A writer of stylized fiction, Theroux is the author of Three Wogs.
"Jungle Lovers" is filled with incidental delights, some very funny set-pieces. It is also enriched by a clean, ironic prose style and a powerful narrative drive. The novel's architecture is undeniably intelligent, but, alas, the beams show through clearly, the author's hand ever-present. I couldn't believe in the metamorphosis of Mullet from clumsy Babbittry to a character whose perceptions about Africa, though they do his maker credit, rest uneasily on his fragile shoulders. Marais's undoing, I fear, also owes more to ideological geometry than to life. There is too much that is superimposed, too little that flows with inner life.
Mordecai Richler, in The New York Times Book Review (© 1971 by The New York Times Company; reprinted by permission), August 8, 1971, p. 6.
Alexander Theroux is thunderously equipped. Picric, sarod, quaquaversal. You've heard the blurb-phrase, "major, new talent," and you've had your doubts; no doubts, Theroux is a certified, grade A, major, new talent—he wears his "by these presents" across the forehead, front and back, sandwich-signing his legitimacy. Cep, grobians, sedilia. "Three Wogs" is an incredible performance: hilarious, moving, incisive and flamboyant beyond description. Eristic, semi-uncial, fornix. Theroux is an explosion: a self-destructing, self-reconstituting firework. Refained, skeltonics, thurible. I'd love to spend six days and seven nights bus-touring the Beckford Gothic garden of his vocabulary: never mind the meanings—that much I don't ask. Clooms, lampion, barrikin, furibund, and yes … mormoops.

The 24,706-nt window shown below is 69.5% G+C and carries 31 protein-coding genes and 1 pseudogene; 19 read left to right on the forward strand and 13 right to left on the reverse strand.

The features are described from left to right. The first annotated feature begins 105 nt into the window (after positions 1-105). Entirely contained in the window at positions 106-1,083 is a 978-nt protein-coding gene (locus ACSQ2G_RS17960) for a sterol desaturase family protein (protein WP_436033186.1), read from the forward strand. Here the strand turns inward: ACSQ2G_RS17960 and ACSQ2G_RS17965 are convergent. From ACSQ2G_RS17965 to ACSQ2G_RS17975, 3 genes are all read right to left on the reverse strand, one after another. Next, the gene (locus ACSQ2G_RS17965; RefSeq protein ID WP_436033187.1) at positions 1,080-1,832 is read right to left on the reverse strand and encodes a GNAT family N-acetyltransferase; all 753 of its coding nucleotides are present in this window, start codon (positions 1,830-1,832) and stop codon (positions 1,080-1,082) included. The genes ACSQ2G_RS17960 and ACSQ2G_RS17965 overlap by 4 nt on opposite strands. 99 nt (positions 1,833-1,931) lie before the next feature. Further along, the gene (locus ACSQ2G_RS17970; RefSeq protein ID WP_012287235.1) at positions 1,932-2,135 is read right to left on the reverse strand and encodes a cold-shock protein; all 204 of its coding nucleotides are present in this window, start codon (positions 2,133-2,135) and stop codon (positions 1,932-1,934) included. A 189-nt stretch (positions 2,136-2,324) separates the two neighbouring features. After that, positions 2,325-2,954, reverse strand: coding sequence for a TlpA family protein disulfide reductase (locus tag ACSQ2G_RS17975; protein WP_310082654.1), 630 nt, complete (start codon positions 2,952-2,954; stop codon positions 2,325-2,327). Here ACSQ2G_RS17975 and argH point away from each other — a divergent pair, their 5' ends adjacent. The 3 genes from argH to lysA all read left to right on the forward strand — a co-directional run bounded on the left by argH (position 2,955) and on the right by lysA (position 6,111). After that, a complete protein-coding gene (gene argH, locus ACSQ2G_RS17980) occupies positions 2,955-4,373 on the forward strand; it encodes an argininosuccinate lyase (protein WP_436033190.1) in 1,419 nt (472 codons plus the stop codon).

"Three Wogs" is more theme and variations than novel…. Style is the book. Theroux's words jabberwock along…. His metaphors have East and West wings, cul-de-sac staircases, a gazebo on the hill. The syntax taxes. Yet—be sure of this—at no time is "Three Wogs" abstruse or unreadable. It is overwritten, certainly, but that is the book's premise; joy and fun its sanction….
Read this book…. You will laugh. You will be astonished. I imagine Alexander Theroux will have trouble with the next book. He has reached certain limits of style, just gotten off the blocks in theme and content. Let the editors at Gambit approach this remarkable talent with care and great wisdom.
D. Keith Mano, in The New York Times Book Review (© 1972 by The New York Times Company; reprinted by permission), April 16, 1972, p. 4.